Study of a million galaxies sheds light on the origins of the universe

A team of researchers has conducted a study by analysing more than one million galaxies to explore the origins of the present-day cosmic structures. The study, published in Physical Review D, aims to understand the primordial fluctuations that seeded the formation of the structure of the entire universe .

The researchers’ work is based on the ΛCDM model, which is the standard framework for understanding the universe. According to this model, cold dark matter (CDM) and dark energy (the cosmological constant, Λ) are significant characteristics of the universe. The model suggests that primordial fluctuations were generated at the beginning or in the early stages of the universe. These fluctuations acted as triggers, leading to the creation of stars, galaxies, galaxy clusters, and their spatial distribution throughout space .

The spatial distribution of galaxies is strongly influenced by the nature of the primordial fluctuations that created them. Therefore, researchers have been actively conducting statistical analyses of galaxy distributions to explore the nature of these fluctuations. In addition to analyzing the spatial distribution of galaxies as points, researchers have started studying galaxy shapes to gain additional insights into the nature of primordial fluctuations .

The team of researchers developed a method to measure the power spectrum of galaxy shapes, which combines spectroscopic data of the spatial distribution of galaxies with imaging data of individual galaxy shapes. They simultaneously analyzed the spatial distribution and shape patterns of approximately one million galaxies from the Sloan Digital Sky Survey (SDSS), the world’s largest survey of galaxies. Through their analysis, they successfully constrained the statistical properties of the primordial fluctuations that seeded the formation of the structure of the entire universe .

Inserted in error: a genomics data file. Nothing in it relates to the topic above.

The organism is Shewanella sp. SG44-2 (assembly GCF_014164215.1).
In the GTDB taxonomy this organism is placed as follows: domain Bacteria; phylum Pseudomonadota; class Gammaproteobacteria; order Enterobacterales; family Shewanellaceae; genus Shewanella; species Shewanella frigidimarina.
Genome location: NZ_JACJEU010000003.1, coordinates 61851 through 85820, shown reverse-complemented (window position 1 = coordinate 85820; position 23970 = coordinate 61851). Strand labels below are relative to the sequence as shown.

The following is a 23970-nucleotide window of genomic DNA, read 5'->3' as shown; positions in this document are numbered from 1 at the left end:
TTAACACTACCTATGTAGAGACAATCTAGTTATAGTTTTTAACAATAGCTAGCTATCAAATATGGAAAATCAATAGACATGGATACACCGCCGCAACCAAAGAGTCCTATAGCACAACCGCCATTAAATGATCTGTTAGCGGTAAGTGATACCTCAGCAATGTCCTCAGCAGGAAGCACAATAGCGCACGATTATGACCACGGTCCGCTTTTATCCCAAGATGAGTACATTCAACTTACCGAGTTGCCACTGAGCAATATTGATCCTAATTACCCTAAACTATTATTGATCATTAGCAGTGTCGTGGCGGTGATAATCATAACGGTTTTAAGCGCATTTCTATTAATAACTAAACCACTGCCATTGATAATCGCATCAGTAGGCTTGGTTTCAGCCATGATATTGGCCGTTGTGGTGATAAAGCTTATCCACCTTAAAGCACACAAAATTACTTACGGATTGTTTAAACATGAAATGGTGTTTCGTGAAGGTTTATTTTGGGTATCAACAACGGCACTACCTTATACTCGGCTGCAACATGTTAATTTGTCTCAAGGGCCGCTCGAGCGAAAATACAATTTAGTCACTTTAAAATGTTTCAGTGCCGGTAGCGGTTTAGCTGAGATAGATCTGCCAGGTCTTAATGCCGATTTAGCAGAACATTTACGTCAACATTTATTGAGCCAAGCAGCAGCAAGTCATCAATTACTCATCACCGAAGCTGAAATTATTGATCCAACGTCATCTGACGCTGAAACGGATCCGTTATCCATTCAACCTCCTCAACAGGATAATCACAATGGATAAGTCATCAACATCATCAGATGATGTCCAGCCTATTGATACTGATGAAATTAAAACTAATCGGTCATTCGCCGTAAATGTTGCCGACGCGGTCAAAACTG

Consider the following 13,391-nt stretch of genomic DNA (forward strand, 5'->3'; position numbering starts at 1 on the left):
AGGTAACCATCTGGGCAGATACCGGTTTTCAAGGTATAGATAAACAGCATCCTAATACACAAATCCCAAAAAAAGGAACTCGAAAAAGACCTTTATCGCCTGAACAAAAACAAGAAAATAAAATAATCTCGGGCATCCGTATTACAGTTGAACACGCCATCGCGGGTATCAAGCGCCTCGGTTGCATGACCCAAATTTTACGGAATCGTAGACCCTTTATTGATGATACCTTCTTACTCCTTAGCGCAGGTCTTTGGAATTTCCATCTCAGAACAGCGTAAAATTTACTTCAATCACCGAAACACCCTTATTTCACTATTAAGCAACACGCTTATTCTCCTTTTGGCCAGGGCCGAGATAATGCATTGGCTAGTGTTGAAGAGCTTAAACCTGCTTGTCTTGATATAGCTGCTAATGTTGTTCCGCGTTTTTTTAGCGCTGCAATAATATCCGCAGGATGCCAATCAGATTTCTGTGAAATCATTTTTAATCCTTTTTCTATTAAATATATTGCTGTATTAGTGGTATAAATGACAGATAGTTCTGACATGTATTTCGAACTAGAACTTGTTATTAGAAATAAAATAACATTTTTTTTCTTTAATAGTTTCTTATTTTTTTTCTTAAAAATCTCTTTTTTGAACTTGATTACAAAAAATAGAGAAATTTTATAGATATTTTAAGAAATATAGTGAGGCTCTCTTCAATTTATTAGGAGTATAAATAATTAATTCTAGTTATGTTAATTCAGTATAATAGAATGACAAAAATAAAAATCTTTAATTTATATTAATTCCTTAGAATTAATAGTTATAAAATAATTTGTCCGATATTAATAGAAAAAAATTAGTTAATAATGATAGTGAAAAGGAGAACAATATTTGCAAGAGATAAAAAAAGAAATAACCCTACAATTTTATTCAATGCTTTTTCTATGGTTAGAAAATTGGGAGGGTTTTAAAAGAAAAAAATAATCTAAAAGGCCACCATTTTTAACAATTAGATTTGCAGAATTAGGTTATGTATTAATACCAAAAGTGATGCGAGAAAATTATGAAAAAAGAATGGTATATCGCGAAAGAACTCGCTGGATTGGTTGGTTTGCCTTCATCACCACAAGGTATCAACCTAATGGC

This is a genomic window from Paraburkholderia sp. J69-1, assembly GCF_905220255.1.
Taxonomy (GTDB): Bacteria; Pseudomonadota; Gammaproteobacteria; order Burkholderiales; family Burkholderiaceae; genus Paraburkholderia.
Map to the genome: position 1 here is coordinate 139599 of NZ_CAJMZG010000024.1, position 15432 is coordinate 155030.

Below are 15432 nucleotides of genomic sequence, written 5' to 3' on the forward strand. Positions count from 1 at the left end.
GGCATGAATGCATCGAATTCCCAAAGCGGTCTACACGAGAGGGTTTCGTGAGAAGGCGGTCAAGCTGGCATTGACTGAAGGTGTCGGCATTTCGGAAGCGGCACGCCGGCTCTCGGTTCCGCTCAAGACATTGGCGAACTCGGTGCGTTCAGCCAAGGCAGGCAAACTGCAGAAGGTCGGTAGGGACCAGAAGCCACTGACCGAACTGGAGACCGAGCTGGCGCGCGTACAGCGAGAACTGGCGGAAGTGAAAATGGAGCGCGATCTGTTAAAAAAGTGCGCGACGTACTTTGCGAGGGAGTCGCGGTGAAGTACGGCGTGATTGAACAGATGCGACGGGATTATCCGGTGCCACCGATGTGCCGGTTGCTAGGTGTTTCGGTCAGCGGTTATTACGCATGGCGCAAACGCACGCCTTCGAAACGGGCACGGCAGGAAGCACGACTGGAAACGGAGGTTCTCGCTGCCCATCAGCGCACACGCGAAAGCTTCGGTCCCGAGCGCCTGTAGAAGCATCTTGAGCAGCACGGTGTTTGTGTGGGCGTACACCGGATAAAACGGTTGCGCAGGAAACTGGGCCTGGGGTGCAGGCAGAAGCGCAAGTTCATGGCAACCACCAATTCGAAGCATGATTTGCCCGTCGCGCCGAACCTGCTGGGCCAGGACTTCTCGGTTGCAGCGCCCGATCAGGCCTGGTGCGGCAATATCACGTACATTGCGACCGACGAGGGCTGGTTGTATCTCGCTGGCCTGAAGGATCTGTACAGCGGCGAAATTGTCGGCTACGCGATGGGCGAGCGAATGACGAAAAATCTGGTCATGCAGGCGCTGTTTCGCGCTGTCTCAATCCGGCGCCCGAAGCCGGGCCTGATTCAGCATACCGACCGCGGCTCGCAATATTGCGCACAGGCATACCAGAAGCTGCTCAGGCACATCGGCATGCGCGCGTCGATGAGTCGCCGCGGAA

“In this research, we were able to impose constraints on the properties of the primordial fluctuations through statistical analysis of the ‘shapes’ of numerous galaxies obtained from the large-scale structure data. There are few precedents for research that uses galaxy shapes to explore the physics of the early universe, and the research process, from the construction of the idea and development of analysis methods to the actual data analysis, was a series of trial and error. Because of that, I faced many challenges. But I am glad that I was able to accomplish them during my doctoral program. I believe that this achievement will be the first step to open up a new research field of cosmology using galaxy shapes ,” said Toshiki Kurita (currently a postdoctoral researcher at the Max Planck Institute for Astrophysic

One significant finding of the study is the statistically significant alignment of the orientations of two galaxies’ shapes that are more than 100 million light years apart. This discovery indicates correlations between distant galaxies whose formation processes are apparently independent and causally unrelated. The researchers also confirmed that these correlations are consistent with the predictions of inflation, a key concept in cosmology, and do not exhibit a non-Gaussian feature of the primordial fluctuation .

The methods and results of this study provide valuable insights into the physics of the early universe and the nature of primordial fluctuations. They also open up new possibilities for future research in cosmology using galaxy shapes. The study’s findings will allow researchers to further test the inflation theory and deepen our understanding of the origins of the universe .